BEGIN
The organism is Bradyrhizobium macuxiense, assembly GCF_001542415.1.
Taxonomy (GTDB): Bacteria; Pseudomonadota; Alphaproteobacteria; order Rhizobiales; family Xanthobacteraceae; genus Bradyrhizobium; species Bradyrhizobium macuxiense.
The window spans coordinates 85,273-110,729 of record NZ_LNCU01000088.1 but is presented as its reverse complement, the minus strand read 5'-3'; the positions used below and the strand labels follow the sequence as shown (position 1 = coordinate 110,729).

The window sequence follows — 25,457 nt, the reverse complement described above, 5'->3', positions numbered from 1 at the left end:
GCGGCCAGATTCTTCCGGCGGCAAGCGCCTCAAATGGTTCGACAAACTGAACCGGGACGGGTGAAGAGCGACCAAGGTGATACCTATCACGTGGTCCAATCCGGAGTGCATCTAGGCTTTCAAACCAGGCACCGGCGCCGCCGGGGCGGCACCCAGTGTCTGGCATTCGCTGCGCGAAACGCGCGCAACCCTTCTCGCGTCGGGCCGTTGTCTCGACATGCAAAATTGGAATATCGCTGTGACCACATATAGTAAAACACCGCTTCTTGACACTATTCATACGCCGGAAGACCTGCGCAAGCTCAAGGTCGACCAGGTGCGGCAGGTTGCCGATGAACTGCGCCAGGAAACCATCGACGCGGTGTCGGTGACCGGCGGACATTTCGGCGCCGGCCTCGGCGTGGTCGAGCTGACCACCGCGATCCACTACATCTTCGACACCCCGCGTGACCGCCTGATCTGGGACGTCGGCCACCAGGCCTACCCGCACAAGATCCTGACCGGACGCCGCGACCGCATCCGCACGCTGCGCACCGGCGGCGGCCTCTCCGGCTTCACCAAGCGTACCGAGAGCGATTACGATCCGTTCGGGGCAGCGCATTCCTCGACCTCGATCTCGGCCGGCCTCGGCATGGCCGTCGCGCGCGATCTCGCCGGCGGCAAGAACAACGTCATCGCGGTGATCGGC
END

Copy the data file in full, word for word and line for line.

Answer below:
The organism is Bradyrhizobium macuxiense, assembly GCF_001542415.1.
Taxonomy (GTDB): Bacteria; Pseudomonadota; Alphaproteobacteria; order Rhizobiales; family Xanthobacteraceae; genus Bradyrhizobium; species Bradyrhizobium macuxiense.
The window spans coordinates 85,273-110,729 of record NZ_LNCU01000088.1 but is presented as its reverse complement, the minus strand read 5'-3'; the positions used below and the strand labels follow the sequence as shown (position 1 = coordinate 110,729).

The window sequence follows — 25,457 nt, the reverse complement described above, 5'->3', positions numbered from 1 at the left end:
GCGGCCAGATTCTTCCGGCGGCAAGCGCCTCAAATGGTTCGACAAACTGAACCGGGACGGGTGAAGAGCGACCAAGGTGATACCTATCACGTGGTCCAATCCGGAGTGCATCTAGGCTTTCAAACCAGGCACCGGCGCCGCCGGGGCGGCACCCAGTGTCTGGCATTCGCTGCGCGAAACGCGCGCAACCCTTCTCGCGTCGGGCCGTTGTCTCGACATGCAAAATTGGAATATCGCTGTGACCACATATAGTAAAACACCGCTTCTTGACACTATTCATACGCCGGAAGACCTGCGCAAGCTCAAGGTCGACCAGGTGCGGCAGGTTGCCGATGAACTGCGCCAGGAAACCATCGACGCGGTGTCGGTGACCGGCGGACATTTCGGCGCCGGCCTCGGCGTGGTCGAGCTGACCACCGCGATCCACTACATCTTCGACACCCCGCGTGACCGCCTGATCTGGGACGTCGGCCACCAGGCCTACCCGCACAAGATCCTGACCGGACGCCGCGACCGCATCCGCACGCTGCGCACCGGCGGCGGCCTCTCCGGCTTCACCAAGCGTACCGAGAGCGATTACGATCCGTTCGGGGCAGCGCATTCCTCGACCTCGATCTCGGCCGGCCTCGGCATGGCCGTCGCGCGCGATCTCGCCGGCGGCAAGAACAACGTCATCGCGGTGATCGGC